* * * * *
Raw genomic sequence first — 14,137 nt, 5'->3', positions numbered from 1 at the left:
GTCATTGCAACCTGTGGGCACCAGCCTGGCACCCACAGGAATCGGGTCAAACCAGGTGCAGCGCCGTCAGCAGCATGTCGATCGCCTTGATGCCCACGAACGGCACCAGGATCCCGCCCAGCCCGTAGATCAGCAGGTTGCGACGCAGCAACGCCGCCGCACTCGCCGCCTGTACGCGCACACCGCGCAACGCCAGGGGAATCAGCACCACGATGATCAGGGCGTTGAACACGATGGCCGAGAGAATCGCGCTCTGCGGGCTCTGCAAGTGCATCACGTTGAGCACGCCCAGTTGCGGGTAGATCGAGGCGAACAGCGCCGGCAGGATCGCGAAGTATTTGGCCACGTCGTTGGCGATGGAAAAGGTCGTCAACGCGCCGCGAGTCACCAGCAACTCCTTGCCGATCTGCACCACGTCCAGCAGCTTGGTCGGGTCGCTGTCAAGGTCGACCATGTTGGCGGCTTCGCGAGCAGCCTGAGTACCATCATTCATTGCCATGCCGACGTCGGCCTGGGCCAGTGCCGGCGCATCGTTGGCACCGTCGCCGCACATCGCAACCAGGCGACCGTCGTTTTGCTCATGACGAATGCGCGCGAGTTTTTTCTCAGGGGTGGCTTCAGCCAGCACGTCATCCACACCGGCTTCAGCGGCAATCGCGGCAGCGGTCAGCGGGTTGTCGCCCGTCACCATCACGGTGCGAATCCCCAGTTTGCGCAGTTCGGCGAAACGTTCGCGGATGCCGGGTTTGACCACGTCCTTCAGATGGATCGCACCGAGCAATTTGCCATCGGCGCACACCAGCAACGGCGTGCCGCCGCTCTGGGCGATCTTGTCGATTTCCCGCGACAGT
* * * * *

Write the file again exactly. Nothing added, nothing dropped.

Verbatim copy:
Raw genomic sequence first — 14,137 nt, 5'->3', positions numbered from 1 at the left:
GTCATTGCAACCTGTGGGCACCAGCCTGGCACCCACAGGAATCGGGTCAAACCAGGTGCAGCGCCGTCAGCAGCATGTCGATCGCCTTGATGCCCACGAACGGCACCAGGATCCCGCCCAGCCCGTAGATCAGCAGGTTGCGACGCAGCAACGCCGCCGCACTCGCCGCCTGTACGCGCACACCGCGCAACGCCAGGGGAATCAGCACCACGATGATCAGGGCGTTGAACACGATGGCCGAGAGAATCGCGCTCTGCGGGCTCTGCAAGTGCATCACGTTGAGCACGCCCAGTTGCGGGTAGATCGAGGCGAACAGCGCCGGCAGGATCGCGAAGTATTTGGCCACGTCGTTGGCGATGGAAAAGGTCGTCAACGCGCCGCGAGTCACCAGCAACTCCTTGCCGATCTGCACCACGTCCAGCAGCTTGGTCGGGTCGCTGTCAAGGTCGACCATGTTGGCGGCTTCGCGAGCAGCCTGAGTACCATCATTCATTGCCATGCCGACGTCGGCCTGGGCCAGTGCCGGCGCATCGTTGGCACCGTCGCCGCACATCGCAACCAGGCGACCGTCGTTTTGCTCATGACGAATGCGCGCGAGTTTTTTCTCAGGGGTGGCTTCAGCCAGCACGTCATCCACACCGGCTTCAGCGGCAATCGCGGCAGCGGTCAGCGGGTTGTCGCCCGTCACCATCACGGTGCGAATCCCCAGTTTGCGCAGTTCGGCGAAACGTTCGCGGATGCCGGGTTTGACCACGTCCTTCAGATGGATCGCACCGAGCAATTTGCCATCGGCGCACACCAGCAACGGCGTGCCGCCGCTCTGGGCGATCTTGTCGATTTCCCGCGACAGT